Whether the ground-breaking achievement of this month will make a difference to the lives of ordinary citizens remains to be seen. Will the state-level sharing trickle down to the poor and needy? Without international attention, their governments may not see the immediate value in concession. A desire to protect the Caspian’s precious sturgeon population (the caviar conduit) may be a stronger incentive to clean-up the lake than the wants of those who rely on its waters for sustenance.

Successful fisherman in the Caspian Sea in 1949, before the oil boom

On his return across the Caspian from the fabled Silk Road town of Bukhara, Jenkinson and his men were buffeted by a storm during which they were:

driven far into the sea, and had much ado to keep our bark from sinking, the billow was so great: but at the last, having fair weather, we took the sun, and knowing how the land lay from us, we fell with the river Iaic, according to our desire, whereof the Tartars were very glad, fearing that we should have been driven to the coast of Persia, whose people were unto them great enemies.

With the agreement of Aktau, it should no longer matter which way the winds blow.

The Boot on the Other Foot: Moscow and the Crimean Tatars

Crimea’s Tatar minority is one group particularly wary of Russian incursion. With the threat of a full-scale Russian invasion hanging over the peninsula, individuals in the Crimea are confronting difficult choices about whether to support or oppose such an event, or whether to simply keep their head down and hope for the best.

Crimea's Tatars face an anxious wait
Crimea’s Tatars face an anxious wait

The Tatars may be fearful of Russian interference today, especially given their recent history of Stalinist-era eviction from their homeland and the suspicions regarding their Islamism. However, it is often forgotten that it was the Russians who were once deadly fearful of the Tatars.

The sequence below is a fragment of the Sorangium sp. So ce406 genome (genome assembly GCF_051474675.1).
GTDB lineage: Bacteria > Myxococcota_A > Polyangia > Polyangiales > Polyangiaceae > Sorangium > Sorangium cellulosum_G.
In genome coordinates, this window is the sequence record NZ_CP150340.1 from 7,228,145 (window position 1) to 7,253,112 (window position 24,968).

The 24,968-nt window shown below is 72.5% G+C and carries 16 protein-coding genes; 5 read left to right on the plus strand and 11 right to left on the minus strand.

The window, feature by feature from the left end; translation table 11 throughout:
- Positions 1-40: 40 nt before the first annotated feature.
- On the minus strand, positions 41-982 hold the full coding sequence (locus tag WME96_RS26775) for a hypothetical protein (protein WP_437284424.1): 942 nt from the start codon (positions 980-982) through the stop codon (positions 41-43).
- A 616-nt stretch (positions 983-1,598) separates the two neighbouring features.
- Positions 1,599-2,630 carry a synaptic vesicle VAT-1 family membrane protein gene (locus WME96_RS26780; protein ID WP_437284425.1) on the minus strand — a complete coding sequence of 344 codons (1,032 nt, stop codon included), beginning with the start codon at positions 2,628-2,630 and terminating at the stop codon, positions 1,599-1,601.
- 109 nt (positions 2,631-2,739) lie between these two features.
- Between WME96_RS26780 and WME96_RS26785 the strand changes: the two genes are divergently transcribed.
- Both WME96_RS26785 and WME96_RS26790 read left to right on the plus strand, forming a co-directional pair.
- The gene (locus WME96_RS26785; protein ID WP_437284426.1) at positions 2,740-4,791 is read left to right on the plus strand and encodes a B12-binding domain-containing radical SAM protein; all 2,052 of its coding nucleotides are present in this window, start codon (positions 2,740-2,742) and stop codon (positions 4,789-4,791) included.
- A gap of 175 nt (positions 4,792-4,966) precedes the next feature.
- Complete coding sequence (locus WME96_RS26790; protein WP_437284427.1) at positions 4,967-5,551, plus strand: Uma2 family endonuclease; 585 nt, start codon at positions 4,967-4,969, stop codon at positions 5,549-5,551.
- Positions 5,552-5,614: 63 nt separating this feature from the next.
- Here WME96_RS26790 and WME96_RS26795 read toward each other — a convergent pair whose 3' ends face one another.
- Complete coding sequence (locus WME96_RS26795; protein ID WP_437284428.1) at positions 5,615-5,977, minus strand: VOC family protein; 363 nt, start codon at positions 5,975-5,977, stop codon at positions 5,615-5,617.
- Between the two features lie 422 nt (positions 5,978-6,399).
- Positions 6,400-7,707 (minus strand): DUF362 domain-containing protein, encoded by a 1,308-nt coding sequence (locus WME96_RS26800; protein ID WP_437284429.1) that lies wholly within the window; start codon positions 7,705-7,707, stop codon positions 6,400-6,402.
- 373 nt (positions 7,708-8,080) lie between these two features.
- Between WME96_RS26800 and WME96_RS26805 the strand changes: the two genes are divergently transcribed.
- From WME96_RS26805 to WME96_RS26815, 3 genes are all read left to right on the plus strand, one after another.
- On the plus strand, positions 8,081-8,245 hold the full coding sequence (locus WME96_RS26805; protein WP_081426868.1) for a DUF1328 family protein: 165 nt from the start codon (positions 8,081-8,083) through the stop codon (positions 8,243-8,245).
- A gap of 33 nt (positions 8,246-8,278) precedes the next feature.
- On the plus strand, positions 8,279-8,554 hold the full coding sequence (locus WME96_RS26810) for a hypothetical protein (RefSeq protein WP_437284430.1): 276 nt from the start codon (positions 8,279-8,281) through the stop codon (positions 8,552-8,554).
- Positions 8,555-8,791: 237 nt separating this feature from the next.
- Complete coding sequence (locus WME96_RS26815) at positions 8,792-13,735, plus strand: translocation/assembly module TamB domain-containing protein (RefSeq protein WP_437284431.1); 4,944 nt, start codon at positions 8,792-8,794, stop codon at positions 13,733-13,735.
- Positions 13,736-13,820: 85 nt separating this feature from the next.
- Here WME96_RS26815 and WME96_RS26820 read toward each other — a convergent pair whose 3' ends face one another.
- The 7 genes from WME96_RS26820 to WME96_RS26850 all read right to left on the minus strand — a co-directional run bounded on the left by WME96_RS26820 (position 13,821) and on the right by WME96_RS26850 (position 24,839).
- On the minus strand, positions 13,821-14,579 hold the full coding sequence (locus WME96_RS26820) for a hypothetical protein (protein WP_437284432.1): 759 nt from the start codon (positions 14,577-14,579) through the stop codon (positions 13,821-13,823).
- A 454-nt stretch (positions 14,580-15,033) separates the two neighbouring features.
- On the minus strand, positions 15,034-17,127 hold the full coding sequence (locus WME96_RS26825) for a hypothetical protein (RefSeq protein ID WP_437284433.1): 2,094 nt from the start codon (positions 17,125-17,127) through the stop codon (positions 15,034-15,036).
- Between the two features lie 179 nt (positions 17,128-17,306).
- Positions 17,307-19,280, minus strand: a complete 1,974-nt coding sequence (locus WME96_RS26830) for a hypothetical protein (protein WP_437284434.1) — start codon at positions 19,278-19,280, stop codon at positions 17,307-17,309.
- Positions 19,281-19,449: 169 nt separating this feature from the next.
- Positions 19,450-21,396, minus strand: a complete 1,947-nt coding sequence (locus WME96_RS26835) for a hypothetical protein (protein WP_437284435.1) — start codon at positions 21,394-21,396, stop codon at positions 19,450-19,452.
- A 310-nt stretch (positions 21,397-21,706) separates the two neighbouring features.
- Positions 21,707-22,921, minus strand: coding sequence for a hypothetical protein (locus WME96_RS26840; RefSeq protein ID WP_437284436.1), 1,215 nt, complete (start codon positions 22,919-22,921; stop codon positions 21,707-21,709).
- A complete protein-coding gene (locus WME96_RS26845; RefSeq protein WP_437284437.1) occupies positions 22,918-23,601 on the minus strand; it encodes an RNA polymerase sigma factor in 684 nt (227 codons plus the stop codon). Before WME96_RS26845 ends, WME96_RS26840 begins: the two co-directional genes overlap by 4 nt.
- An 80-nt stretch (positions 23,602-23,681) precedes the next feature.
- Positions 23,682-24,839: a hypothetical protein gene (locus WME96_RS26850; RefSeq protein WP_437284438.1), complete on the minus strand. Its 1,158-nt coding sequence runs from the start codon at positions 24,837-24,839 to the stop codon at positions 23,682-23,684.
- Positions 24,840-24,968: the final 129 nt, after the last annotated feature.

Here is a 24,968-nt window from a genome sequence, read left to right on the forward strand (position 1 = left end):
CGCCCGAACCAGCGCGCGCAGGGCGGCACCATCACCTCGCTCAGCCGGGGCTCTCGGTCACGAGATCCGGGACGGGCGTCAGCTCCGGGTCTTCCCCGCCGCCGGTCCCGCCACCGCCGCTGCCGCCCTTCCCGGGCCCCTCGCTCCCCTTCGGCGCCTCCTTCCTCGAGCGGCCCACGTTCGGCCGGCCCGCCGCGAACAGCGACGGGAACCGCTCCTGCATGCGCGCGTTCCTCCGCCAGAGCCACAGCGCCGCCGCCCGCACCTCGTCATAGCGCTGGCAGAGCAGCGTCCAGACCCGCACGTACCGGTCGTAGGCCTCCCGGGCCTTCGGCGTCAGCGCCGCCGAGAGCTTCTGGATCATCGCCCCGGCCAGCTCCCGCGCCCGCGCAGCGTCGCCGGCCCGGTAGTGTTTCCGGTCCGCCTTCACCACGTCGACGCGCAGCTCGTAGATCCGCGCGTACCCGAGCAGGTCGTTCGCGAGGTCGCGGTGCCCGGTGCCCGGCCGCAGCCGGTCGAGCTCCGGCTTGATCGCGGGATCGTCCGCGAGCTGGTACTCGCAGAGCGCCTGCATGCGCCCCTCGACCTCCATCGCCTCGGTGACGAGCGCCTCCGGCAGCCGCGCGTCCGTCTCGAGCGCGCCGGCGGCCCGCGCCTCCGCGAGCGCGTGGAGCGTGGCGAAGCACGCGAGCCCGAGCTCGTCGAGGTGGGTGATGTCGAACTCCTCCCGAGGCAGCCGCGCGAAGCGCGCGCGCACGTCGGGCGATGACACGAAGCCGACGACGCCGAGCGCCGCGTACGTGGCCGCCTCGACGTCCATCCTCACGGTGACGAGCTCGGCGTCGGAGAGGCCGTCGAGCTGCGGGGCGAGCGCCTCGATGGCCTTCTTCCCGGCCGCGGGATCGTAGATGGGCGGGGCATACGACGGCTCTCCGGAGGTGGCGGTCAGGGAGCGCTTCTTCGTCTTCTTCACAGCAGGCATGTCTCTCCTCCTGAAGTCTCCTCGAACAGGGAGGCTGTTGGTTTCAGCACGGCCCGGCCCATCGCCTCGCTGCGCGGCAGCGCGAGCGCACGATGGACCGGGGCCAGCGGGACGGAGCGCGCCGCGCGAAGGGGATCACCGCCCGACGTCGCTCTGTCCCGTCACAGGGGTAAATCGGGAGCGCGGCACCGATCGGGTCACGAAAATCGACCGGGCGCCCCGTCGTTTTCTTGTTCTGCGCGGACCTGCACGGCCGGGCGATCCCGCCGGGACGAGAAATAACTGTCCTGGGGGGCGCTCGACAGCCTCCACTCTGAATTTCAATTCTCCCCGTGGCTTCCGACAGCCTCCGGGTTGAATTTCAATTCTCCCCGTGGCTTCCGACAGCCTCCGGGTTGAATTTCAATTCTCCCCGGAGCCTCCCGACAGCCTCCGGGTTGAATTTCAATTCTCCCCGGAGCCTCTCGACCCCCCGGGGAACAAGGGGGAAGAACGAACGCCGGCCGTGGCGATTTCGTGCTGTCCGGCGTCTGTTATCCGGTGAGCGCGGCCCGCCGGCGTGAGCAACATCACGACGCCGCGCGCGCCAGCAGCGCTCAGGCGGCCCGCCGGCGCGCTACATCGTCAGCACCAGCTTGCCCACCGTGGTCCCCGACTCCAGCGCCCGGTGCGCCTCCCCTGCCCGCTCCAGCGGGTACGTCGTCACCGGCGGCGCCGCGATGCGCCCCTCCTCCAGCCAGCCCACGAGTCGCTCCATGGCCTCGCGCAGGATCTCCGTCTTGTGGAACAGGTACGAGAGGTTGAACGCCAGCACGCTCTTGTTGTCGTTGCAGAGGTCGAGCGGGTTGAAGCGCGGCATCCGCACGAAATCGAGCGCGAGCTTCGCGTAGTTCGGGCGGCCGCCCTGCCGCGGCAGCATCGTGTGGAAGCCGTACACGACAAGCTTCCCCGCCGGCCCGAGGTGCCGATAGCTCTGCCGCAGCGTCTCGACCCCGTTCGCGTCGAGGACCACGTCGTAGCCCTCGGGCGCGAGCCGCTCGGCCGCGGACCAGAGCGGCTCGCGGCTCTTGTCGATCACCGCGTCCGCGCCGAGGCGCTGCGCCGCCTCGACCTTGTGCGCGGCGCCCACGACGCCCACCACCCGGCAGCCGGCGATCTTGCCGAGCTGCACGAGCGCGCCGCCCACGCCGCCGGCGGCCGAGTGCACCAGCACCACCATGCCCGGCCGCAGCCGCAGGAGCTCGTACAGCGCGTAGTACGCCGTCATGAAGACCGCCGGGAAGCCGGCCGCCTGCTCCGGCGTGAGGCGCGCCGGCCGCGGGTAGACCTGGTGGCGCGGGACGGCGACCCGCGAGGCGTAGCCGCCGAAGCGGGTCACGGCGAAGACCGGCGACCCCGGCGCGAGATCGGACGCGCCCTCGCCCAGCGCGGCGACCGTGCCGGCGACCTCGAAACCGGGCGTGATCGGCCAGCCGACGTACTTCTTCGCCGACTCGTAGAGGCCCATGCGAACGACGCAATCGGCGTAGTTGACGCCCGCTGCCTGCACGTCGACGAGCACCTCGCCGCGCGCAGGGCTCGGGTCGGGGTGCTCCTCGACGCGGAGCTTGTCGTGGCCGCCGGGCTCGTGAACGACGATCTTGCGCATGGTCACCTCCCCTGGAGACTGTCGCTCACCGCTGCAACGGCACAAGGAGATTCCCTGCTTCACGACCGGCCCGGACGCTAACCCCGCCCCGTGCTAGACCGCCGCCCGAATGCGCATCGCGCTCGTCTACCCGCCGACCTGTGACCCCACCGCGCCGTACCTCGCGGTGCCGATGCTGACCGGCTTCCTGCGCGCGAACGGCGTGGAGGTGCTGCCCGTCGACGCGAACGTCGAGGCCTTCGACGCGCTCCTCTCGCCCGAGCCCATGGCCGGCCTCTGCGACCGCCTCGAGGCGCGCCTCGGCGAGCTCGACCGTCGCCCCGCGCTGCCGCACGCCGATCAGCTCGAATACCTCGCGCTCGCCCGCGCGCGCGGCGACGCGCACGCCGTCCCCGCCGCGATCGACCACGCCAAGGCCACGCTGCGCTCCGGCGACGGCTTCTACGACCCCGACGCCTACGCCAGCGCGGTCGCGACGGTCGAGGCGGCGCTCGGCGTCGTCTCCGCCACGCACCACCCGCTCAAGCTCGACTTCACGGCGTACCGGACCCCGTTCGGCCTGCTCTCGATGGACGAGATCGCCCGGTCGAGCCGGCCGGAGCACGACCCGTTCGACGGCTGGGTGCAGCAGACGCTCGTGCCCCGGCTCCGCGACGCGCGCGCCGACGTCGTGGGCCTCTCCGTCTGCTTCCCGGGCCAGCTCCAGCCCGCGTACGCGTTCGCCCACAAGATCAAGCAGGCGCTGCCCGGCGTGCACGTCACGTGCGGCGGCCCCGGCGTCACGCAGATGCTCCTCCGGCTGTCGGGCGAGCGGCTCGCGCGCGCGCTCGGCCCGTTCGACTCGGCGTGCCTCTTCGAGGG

In the 15th century, remnants of the Mongol horde that had descended upon Eastern Europe some three centuries earlier established a Crimean Khanate, encompassing parts of modern-day Russia and Moldova in addition to the Black Sea peninsula. Ultimately a vassal of the burgeoning Ottoman Empire, the Crimean Tatars made frequent incursions into Russian territory, much of which was only loosely controlled by the Grand Duke of Muscovy (later the Tsar).

These incursions reached an apogee during the 1570s during the Russo-Crimean Wars. In 1571, an army of 120,000 (mostly Tatars and some Turks) rampaged northwards, burning and pillaging en route. Having routed the Russian Army and sent the remaining military remnants and civilians on the retreat, the Crimeans put Moscow to the flame. Virtually the entire city was devastated and the Russians narrowly avoided complete capitulation to the Ottomans the following year.

The Crimean Tatars carried on the Mongol legacy of expert cavalry
The Crimean Tatars carried on the Mongol legacy of expert cavalry

Anthony Jenkinson, an employee of the English Muscovy Company who visited Ivan the Terrible in Moscow, detailed in 1572 the ‘woeful state of Russia’ brought about by the Tatar raids:

A valiant nation of Tatars, in the latter end of May last, invaded this realm, gave the prince an overthrow in the fields, caused him to retire, burnt and consumed all the country before them, and came to the city of Moscow, set fire to the same, not leaving one house standing, and few people are now escaped.

The number of those that were burnt, besides such as were carried away captives by the said Crimeans, is thought to be about three-hundred thousand. A just punishment of God for such a wicked nation. (Jenkinson, p.306)

Jenkinson, clearly not enamoured with the Russians, predicted further Tatar invasions. He would be proved right. Although never exerting such devastation on the Russian people as they had in 1571,the Tatars of the Crimean Khanate would prove a constant nuisance to the Tsars until their annexation by the Russian Empire in 1783. (Even then, many Tatars fought for the Ottoman Empire against the Russians during the Crimean War).

The boot by then, as it is now, was firmly on the other foot. Whether the Crimean Tatars would summon the spirit of their ancestors to defy a Russian invasion may be a nugatory question. It is clear, however, that they have welcomed their return to the Black Sea under Ukrainian authority and they are unlikely to be cowed without some form of resistance.

We may not have seen the last clash between Moscow and Crimea’s Tatars.


Jenkinson A, Early Voyages and Travels to Russia and Persia, by Anthony Jenkinson and other Englishmen (Hakluyt Society, 1886)